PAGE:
Archangelsk, February 7, 2012
|Raila Fofanova with members of "Sea Org", the elite militant, ideological, and secret agency at the center of Scientology.|
The company, TELMA, is the family business of Raila Fofanova and her husband. It uses WISE’s methods, and installs electrical wiring and communications, security, and automation systems. TELMA, a company belonging to Scientologists, installed the electrical network, lighting, and power equipment in the Archangelsk Center of the Russian FSB. The work was commissioned by TD Telecom.
In the opinion of many experts, Scientology carries out functions of international special services and in all probability sends some of the information it gathers to the CIA. Therefore, the fact that upper level Scientologists have installed electrical equipment in a regional Russian Security Service communications office raises serious questions in the area of Russian national security, especially regarding sensitive Archangelsk province. Among the sites where the Scientologist-owned company did their work are the administrative building of the mayor of Naryan-Mar, the department of the Federal Treasury in Mirny—a satellite city of the “Plesetsk” cosmodrome, the administrative buildings of the Federal bailiff services in six different cities, the Northern State Medical University, two hospitals, seven schools and lyceums, and four nursery schools.
Partly to blame for this situation is a federal law concerning equipment and installation work in state and municipal buildings, which requires that services be received only through the open market. The competitor with the lowest price automatically wins the contract, and the state or municipal organizations are then obligated to use that company. As a result, the contractor can be a company with suspicious ties to foreign organizations. The co-owner of TELMA, Raila Fofanova, is also director of the “educational center” Praxis-Career, which filed suit against the Archangelsk diocese of the Russian Orthodox Church in October 2011 for re-publishing an exposé of Praxis-Career’s direct affiliation with Scientology entitled, “Praxis-Career in service of Scientology. How Archangelsk businesses are being drawn into a totalitarian sect.” The plaintiff demanded retraction of the article, publication of a disclaimer, and 500,000 rubles (nearly 17,000 USD) in damages. However, Praxis-Center recently withdrew their filing before it went to court, thus showing that Raila Fofanova no is longer trying to deny her center’s connection with the Scientology sect.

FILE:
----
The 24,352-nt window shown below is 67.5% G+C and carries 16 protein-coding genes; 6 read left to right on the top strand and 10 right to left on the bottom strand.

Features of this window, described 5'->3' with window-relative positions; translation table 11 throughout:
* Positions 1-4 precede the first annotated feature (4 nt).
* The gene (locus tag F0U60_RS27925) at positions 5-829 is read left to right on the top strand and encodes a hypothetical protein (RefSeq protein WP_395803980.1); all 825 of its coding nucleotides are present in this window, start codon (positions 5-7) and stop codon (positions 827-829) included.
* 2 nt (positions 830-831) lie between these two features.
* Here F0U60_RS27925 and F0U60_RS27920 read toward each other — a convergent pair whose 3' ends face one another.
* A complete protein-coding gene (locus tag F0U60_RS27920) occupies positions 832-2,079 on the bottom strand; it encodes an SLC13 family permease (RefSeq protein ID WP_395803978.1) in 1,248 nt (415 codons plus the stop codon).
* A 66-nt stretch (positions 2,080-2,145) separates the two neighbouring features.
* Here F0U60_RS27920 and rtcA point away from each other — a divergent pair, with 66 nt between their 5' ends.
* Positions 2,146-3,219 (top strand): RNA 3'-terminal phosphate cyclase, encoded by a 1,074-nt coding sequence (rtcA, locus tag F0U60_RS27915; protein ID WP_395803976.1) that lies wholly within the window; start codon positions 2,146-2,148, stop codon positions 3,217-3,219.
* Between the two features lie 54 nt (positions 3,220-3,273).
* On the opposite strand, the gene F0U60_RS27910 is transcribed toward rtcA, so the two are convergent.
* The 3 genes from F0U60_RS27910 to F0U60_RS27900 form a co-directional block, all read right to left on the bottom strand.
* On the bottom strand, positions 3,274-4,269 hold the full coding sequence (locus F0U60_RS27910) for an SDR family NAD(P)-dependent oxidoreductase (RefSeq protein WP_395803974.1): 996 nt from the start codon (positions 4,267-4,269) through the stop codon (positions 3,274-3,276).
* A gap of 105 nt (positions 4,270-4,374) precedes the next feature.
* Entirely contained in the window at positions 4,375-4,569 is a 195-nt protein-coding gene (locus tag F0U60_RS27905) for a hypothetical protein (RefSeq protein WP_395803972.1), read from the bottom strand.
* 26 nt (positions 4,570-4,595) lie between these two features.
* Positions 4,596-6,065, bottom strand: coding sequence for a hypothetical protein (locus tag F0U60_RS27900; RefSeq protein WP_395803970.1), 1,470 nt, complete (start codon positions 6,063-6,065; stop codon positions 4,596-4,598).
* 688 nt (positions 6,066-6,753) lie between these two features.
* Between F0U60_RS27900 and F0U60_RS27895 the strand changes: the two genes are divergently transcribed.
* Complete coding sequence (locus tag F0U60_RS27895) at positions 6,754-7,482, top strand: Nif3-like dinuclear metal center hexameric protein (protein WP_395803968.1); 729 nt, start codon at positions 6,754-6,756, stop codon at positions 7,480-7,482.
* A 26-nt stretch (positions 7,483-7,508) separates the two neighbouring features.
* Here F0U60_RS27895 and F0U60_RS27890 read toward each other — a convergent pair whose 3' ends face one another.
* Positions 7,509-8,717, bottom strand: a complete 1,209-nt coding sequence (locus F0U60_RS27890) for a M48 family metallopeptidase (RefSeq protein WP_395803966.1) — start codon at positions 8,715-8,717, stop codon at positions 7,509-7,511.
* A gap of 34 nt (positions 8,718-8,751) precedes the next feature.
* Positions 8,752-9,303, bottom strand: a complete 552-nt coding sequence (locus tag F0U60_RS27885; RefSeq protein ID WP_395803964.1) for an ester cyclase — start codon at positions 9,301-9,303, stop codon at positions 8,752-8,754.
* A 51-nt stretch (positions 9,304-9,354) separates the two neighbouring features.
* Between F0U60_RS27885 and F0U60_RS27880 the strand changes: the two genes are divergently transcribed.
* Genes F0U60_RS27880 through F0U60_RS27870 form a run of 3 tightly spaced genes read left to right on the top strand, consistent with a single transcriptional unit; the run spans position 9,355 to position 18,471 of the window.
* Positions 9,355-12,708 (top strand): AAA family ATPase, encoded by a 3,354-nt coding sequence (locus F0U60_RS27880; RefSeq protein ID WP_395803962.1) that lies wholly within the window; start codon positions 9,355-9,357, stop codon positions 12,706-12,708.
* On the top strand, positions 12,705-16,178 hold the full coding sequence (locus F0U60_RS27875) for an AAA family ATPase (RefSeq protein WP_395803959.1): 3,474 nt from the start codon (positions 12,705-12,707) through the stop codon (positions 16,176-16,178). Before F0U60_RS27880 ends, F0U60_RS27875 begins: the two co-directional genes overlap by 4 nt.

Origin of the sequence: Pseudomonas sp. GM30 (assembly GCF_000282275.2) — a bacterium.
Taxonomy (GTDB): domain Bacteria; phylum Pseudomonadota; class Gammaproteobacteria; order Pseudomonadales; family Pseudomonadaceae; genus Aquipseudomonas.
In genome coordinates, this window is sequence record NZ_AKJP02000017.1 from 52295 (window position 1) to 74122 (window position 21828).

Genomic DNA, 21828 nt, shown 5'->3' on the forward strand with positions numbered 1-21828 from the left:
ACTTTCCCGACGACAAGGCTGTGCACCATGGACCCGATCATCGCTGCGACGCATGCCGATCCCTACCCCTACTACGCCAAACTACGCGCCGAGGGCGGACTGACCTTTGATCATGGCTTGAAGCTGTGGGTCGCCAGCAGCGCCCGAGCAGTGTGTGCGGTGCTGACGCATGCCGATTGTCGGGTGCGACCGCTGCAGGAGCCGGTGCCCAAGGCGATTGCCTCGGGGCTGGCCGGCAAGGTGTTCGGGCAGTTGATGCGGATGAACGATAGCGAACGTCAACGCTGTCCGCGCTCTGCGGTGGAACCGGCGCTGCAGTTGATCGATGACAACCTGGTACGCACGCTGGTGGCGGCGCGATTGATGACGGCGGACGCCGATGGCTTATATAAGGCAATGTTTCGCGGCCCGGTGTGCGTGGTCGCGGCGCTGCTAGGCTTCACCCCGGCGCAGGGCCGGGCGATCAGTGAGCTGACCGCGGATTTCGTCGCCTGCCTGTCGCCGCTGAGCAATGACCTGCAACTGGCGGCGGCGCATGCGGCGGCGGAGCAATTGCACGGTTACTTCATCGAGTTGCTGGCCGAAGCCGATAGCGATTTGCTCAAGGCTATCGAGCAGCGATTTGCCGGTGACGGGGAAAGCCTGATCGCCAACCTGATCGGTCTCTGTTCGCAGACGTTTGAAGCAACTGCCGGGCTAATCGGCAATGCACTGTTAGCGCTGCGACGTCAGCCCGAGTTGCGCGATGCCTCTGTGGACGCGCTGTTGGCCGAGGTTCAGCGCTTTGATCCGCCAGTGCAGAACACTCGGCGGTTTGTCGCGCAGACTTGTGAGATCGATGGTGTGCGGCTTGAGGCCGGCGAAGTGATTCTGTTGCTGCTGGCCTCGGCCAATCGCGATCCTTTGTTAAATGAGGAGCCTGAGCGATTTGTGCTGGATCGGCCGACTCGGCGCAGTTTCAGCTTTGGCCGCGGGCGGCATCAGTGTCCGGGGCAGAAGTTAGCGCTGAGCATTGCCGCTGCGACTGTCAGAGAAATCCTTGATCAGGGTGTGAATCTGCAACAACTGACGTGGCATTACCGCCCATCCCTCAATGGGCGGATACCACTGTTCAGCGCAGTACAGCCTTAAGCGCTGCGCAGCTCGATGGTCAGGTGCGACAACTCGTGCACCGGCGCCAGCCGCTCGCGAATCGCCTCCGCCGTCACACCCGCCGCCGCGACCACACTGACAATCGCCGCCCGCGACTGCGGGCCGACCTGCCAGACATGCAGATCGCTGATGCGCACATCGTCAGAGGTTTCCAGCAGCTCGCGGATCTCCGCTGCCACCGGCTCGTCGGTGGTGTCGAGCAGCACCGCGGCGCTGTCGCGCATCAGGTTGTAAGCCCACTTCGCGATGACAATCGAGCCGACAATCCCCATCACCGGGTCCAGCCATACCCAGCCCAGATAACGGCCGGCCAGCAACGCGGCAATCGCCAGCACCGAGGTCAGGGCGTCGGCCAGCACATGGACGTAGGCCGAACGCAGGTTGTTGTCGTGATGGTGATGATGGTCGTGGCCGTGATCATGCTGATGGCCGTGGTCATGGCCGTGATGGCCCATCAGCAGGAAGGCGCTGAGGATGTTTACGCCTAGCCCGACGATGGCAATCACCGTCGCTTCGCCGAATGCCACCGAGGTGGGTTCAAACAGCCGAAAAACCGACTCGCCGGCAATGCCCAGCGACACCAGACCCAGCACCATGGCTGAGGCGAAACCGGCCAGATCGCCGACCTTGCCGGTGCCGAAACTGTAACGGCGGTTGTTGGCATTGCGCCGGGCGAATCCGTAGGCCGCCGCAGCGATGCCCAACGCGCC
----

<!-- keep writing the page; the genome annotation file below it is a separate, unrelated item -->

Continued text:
Major expert on destructive cults and sects Prof. Alexander Dvorkin has commented on Scientology’s activities during visits to Archangelsk diocese. “If I were to say in a few words what Scientology is, according to the opinion of many experts, it is an international secret service,” stressed Prof. Dvorkin. “In 1993 it signed an agreement with the IRS (US tax bureau), to which a secret protocol was attached. It can be presumed with a great degree of assurance that part of the information gathered by Scientologists are handed over to the CIA. This is already being openly talked about in practically all the European countries.”
Scientology waged a twenty-four-year “war” with the IRS to recapture its revoked non-profit status, and the two suddenly came to agreement in October, 1993 whereby Scientology was granted tax-exemption letters. An article by the New York Times republished in “Scientology verus the IRS” spoke of the aftermath of the Scientology-IRS agreement: “As part of the settlement, Miscavige said, the IRS had agreed to distribute a fact sheet describing Scientology and Hubbard. ‘It is very complete and very accurate,’ Miscavige said. ‘Now, how do I know? We wrote it! And the IRS will be sending it out to every government in the world.’ <…> The church immediately began citing the IRS decision in its efforts to win acceptance from other governments and to silence critics. But the biggest public relations benefit may have come from the U.S. government itself.”
The decision shocked tax specialist throughout the U.S. The IRS has repeatedly refused to make the entire agreement public, a contradiction of its conduct towards other tax-exempt religious organizations, although parts of the agreement have since been leaked.
“Four months after the exemptions were granted, the State Department released its influential human rights report for 1993, a litany of the countries that abuse their citizens. For the first time, the report contained a paragraph noting that Scientologists had complained of harassment and discrimination in Germany. The matter was mentioned briefly in the 1994 and 1995 reports, too”, the New York Times reported in 1997.